For the 2016 tax reporting year (2017 filing deadlines) there are several changes to tax filing and form distribution deadlines. The good news is that the well-known April 15th deadline for individual tax returns will stay the same. However, a number of other reporting and extension deadlines have been changed, modified or in certain cases eliminated. The changes which were mandated as part of Surface Transportation and Veterans Health Care Choice Improvement Act of 2015, provided a two year grace period for implementation. As 2017 quickly approaches, it’s important to be aware of these changes to plan enough time for filing preparation and avoid penalties for non-compliance. To help clients, prospects and others prepare for the changes; JLK Rosenberger has provided a summary of the changes below.
2016 Tax Year Filing Changes
- Partnership Returns – Under existing regulations, IRS Form 1065 is due on April 15th. However, starting in 2017, the filing deadline changes to March 15th to allow individual taxpayers to receive essential tax information reported on the K-1.
- C-Corporation Returns – Starting 2017, C-Corporations will have an extra month to complete and submit their income tax filing with the IRS. The new due date is shifted from March 15th to April 15th for companies with a calendar year end. Those who have an off calendar year end will have until the 15th day of the fourth month after the close of the fiscal year.
- Report of Foreign Bank & Financial Accounts (FBAR) – This change impacts taxpayers who have a foreign financial account with a balance of over $10,000 (in a single account) at any time during the year. Under current regulations, these filings are due on June 30th. However, starting in 2017, taxpayers need to file this form with the IRS no later than April 15th. The good news is that an automatic extension until October 15th is now available.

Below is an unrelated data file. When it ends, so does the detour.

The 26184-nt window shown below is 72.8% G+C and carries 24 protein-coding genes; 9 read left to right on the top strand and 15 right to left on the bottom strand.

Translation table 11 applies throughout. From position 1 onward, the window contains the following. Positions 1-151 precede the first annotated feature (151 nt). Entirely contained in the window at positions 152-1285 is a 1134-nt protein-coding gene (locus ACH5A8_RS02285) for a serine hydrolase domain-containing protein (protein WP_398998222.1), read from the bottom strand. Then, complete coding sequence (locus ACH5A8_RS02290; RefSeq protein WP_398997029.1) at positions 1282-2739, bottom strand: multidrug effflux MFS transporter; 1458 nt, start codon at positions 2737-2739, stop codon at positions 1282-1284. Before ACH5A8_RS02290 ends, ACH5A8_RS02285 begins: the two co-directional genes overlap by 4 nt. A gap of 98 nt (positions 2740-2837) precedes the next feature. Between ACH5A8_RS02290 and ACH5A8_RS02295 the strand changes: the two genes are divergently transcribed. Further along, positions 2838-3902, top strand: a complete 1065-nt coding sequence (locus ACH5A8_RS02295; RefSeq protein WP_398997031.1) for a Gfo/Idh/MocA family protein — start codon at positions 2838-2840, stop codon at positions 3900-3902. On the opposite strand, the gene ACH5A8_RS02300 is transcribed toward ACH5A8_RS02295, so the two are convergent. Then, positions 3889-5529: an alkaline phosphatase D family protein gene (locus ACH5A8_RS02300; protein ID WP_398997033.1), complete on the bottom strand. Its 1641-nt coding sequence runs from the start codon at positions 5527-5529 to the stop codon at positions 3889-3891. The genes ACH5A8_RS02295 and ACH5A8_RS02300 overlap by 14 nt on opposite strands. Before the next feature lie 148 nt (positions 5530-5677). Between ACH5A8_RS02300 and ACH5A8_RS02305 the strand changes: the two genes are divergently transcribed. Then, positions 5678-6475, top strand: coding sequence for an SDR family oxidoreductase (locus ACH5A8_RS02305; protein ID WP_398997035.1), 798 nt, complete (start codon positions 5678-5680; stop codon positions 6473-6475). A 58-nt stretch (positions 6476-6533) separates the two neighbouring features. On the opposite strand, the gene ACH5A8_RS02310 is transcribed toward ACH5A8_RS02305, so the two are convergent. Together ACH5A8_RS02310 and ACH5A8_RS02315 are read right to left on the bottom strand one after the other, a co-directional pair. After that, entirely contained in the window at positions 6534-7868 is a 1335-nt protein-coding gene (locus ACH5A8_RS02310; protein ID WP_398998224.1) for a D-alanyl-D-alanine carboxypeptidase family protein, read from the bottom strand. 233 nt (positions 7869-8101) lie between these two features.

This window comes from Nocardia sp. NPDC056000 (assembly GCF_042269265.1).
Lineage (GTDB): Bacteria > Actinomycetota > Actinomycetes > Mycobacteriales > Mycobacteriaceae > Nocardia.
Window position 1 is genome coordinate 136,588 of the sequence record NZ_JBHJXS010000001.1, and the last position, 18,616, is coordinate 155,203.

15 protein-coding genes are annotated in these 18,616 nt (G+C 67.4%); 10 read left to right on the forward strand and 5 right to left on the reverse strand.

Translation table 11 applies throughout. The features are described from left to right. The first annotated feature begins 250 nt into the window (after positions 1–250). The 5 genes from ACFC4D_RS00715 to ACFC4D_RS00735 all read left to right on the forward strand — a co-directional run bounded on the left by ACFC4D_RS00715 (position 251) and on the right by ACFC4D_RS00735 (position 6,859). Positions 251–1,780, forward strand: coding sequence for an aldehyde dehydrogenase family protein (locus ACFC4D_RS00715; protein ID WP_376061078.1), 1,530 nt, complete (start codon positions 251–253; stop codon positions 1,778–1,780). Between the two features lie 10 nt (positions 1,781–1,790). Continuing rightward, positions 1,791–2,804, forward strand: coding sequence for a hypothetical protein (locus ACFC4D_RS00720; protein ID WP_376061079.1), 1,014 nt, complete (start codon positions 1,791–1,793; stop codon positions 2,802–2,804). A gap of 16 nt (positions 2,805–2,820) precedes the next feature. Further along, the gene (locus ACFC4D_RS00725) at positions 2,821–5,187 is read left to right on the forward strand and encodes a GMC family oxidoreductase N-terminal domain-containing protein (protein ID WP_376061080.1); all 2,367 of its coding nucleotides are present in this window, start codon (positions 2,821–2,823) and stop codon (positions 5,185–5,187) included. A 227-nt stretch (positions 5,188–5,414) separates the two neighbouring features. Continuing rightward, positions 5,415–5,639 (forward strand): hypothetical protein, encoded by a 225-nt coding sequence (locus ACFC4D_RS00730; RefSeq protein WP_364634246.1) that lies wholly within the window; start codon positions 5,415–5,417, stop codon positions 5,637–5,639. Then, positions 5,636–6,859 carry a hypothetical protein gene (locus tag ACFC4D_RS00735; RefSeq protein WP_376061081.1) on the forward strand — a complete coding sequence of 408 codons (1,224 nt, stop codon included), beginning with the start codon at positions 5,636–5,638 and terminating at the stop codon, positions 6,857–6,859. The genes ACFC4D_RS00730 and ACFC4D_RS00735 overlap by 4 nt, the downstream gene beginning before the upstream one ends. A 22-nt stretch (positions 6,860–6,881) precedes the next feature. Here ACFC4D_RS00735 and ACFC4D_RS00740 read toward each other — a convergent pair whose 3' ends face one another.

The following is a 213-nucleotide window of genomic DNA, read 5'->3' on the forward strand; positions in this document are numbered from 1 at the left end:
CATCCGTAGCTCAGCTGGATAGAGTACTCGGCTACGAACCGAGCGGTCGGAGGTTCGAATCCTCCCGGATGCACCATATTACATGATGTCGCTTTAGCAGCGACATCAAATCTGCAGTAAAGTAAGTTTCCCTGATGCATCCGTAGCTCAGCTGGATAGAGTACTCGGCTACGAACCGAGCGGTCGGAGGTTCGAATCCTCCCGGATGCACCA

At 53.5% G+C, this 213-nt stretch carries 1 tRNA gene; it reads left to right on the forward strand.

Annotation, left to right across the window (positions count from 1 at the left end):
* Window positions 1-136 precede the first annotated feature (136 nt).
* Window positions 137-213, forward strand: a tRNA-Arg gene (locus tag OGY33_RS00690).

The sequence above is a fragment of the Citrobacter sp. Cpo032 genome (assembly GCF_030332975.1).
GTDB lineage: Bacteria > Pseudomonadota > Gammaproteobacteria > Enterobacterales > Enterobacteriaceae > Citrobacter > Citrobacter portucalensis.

- Trust & Estate Tax Returns – Under existing rules, the extension period is for only five months from the filing deadline. However, to provide taxpayers and preparers with a reprieve, the IRS will be providing an extension period of five-and-one-half months, granting many the time necessary to prepare the return.
- IRS Form 990 – Starting in 2017, these nonprofit returns can be automatically extended for six months. Under existing regulations, tax-exempt organizations would receive an automatic extension of three months and then be required to request an additional extension of three months if needed.
- IRS Form 5500 – Benefit plan administrators will be pleased to learn that the IRS will allow an automatic 3 ½ months extension period ending on November 15th for plans with a calendar year end.
2016 Form Distribution & Other Changes
- Form 1099 & W-2’s – The main change for 2017 is when these filings are due to the IRS. Under existing regulations, companies have until January 31st to send these forms to employees and contractors. However, they also had until March 31st to electronically file the same forms with the IRS. In 2017, companies will be required to submit electronic copies to the IRS no later than January 31st.
- Mortgage Interest Statement – Under new regulations the information reported to taxpayers about mortgage interested paid has changed. The new form will include: the principal balance, date when the mortgage was started and the address of the property for which the mortgage applies to. These changes are designed to make it easier for the IRS to verify the proper mortgage interest deduction amount.
There are a number of changes that both companies and taxpayers need to be aware of to ensure compliance with new rules. It’s also important to be aware of the updated extension rules as it may impact a taxpayer’s filing timeline. If you have questions about the new filing deadlines and extension regulations, or would like assistance with tax planning or compliance, JLK Rosenberger can help. For additional information, please call us at 818-334-8625, or click here to contact us. We look forward to speaking with you soon.